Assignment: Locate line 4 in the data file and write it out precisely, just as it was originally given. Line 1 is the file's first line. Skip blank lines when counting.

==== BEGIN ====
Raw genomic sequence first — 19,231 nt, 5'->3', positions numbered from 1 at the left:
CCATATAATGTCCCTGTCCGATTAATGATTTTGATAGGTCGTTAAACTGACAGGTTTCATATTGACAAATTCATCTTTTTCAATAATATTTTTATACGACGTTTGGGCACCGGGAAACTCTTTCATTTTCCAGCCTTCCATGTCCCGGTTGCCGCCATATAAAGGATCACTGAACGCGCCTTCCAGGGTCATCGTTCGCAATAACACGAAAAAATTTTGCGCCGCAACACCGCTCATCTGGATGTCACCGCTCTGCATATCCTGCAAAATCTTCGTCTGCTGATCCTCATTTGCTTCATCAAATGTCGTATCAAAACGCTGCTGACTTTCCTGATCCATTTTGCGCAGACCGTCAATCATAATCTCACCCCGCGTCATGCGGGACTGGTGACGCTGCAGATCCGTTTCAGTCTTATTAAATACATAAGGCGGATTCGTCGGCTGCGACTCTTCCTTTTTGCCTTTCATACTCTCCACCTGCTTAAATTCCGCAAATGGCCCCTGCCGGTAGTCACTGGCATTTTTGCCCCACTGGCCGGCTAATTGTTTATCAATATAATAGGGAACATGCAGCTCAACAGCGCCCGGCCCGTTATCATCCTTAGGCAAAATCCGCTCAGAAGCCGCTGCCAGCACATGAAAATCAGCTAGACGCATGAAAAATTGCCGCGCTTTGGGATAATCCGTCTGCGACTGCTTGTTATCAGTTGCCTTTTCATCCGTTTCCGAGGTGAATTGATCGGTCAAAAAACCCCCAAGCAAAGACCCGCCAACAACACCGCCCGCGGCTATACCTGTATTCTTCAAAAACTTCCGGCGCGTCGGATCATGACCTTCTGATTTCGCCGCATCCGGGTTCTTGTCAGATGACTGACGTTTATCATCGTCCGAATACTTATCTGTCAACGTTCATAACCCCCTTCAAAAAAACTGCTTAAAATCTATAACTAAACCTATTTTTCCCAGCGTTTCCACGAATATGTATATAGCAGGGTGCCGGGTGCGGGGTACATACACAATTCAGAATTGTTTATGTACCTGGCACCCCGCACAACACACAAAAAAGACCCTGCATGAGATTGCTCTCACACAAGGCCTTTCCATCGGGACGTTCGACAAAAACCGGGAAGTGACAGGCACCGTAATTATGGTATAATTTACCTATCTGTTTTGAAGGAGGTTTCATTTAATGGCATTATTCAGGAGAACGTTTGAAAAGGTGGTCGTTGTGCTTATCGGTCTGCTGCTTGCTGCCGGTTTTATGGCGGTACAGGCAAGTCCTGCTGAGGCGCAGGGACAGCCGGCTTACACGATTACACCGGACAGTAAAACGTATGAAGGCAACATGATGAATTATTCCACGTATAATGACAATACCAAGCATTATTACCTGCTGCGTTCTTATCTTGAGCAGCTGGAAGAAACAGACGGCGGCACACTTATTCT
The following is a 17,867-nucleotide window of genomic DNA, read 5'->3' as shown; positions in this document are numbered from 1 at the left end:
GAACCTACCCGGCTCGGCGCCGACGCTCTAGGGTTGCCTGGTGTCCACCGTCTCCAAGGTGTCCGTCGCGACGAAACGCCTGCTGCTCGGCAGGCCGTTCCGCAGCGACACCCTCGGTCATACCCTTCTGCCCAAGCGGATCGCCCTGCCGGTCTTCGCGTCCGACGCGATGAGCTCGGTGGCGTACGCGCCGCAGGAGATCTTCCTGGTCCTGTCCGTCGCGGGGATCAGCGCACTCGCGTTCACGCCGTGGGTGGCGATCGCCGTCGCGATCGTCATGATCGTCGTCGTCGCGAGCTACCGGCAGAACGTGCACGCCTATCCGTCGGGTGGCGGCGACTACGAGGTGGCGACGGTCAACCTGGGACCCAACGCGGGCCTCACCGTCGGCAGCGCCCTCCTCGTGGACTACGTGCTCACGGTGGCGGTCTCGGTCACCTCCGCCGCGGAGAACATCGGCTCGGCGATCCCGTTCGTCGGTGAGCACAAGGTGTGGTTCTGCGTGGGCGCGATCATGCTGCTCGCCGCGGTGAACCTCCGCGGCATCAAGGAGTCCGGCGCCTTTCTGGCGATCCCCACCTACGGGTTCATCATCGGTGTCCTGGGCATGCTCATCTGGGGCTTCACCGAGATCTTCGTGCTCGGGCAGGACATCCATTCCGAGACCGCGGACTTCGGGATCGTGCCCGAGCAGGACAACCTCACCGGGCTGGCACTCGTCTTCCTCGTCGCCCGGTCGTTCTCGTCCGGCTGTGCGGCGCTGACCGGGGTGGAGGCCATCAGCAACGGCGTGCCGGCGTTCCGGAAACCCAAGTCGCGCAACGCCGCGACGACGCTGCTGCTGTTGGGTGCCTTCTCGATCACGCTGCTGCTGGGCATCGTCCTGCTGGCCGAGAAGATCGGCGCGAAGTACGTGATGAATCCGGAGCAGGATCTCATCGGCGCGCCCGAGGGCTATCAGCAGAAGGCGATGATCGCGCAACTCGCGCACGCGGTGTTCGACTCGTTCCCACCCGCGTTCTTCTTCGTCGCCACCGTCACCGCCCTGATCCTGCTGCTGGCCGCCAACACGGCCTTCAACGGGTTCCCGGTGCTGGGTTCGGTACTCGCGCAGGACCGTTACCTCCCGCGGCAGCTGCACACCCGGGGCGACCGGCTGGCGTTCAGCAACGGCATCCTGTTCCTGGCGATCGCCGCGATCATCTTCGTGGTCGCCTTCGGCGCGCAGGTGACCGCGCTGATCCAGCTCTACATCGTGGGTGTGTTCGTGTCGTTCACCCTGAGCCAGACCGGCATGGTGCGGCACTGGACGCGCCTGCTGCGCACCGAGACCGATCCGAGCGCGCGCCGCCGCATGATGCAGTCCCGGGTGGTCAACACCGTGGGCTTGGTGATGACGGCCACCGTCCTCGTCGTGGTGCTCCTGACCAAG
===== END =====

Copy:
GAACCTACCCGGCTCGGCGCCGACGCTCTAGGGTTGCCTGGTGTCCACCGTCTCCAAGGTGTCCGTCGCGACGAAACGCCTGCTGCTCGGCAGGCCGTTCCGCAGCGACACCCTCGGTCATACCCTTCTGCCCAAGCGGATCGCCCTGCCGGTCTTCGCGTCCGACGCGATGAGCTCGGTGGCGTACGCGCCGCAGGAGATCTTCCTGGTCCTGTCCGTCGCGGGGATCAGCGCACTCGCGTTCACGCCGTGGGTGGCGATCGCCGTCGCGATCGTCATGATCGTCGTCGTCGCGAGCTACCGGCAGAACGTGCACGCCTATCCGTCGGGTGGCGGCGACTACGAGGTGGCGACGGTCAACCTGGGACCCAACGCGGGCCTCACCGTCGGCAGCGCCCTCCTCGTGGACTACGTGCTCACGGTGGCGGTCTCGGTCACCTCCGCCGCGGAGAACATCGGCTCGGCGATCCCGTTCGTCGGTGAGCACAAGGTGTGGTTCTGCGTGGGCGCGATCATGCTGCTCGCCGCGGTGAACCTCCGCGGCATCAAGGAGTCCGGCGCCTTTCTGGCGATCCCCACCTACGGGTTCATCATCGGTGTCCTGGGCATGCTCATCTGGGGCTTCACCGAGATCTTCGTGCTCGGGCAGGACATCCATTCCGAGACCGCGGACTTCGGGATCGTGCCCGAGCAGGACAACCTCACCGGGCTGGCACTCGTCTTCCTCGTCGCCCGGTCGTTCTCGTCCGGCTGTGCGGCGCTGACCGGGGTGGAGGCCATCAGCAACGGCGTGCCGGCGTTCCGGAAACCCAAGTCGCGCAACGCCGCGACGACGCTGCTGCTGTTGGGTGCCTTCTCGATCACGCTGCTGCTGGGCATCGTCCTGCTGGCCGAGAAGATCGGCGCGAAGTACGTGATGAATCCGGAGCAGGATCTCATCGGCGCGCCCGAGGGCTATCAGCAGAAGGCGATGATCGCGCAACTCGCGCACGCGGTGTTCGACTCGTTCCCACCCGCGTTCTTCTTCGTCGCCACCGTCACCGCCCTGATCCTGCTGCTGGCCGCCAACACGGCCTTCAACGGGTTCCCGGTGCTGGGTTCGGTACTCGCGCAGGACCGTTACCTCCCGCGGCAGCTGCACACCCGGGGCGACCGGCTGGCGTTCAGCAACGGCATCCTGTTCCTGGCGATCGCCGCGATCATCTTCGTGGTCGCCTTCGGCGCGCAGGTGACCGCGCTGATCCAGCTCTACATCGTGGGTGTGTTCGTGTCGTTCACCCTGAGCCAGACCGGCATGGTGCGGCACTGGACGCGCCTGCTGCGCACCGAGACCGATCCGAGCGCGCGCCGCCGCATGATGCAGTCCCGGGTGGTCAACACCGTGGGCTTGGTGATGACGGCCACCGTCCTCGTCGTGGTGCTCCTGACCAAG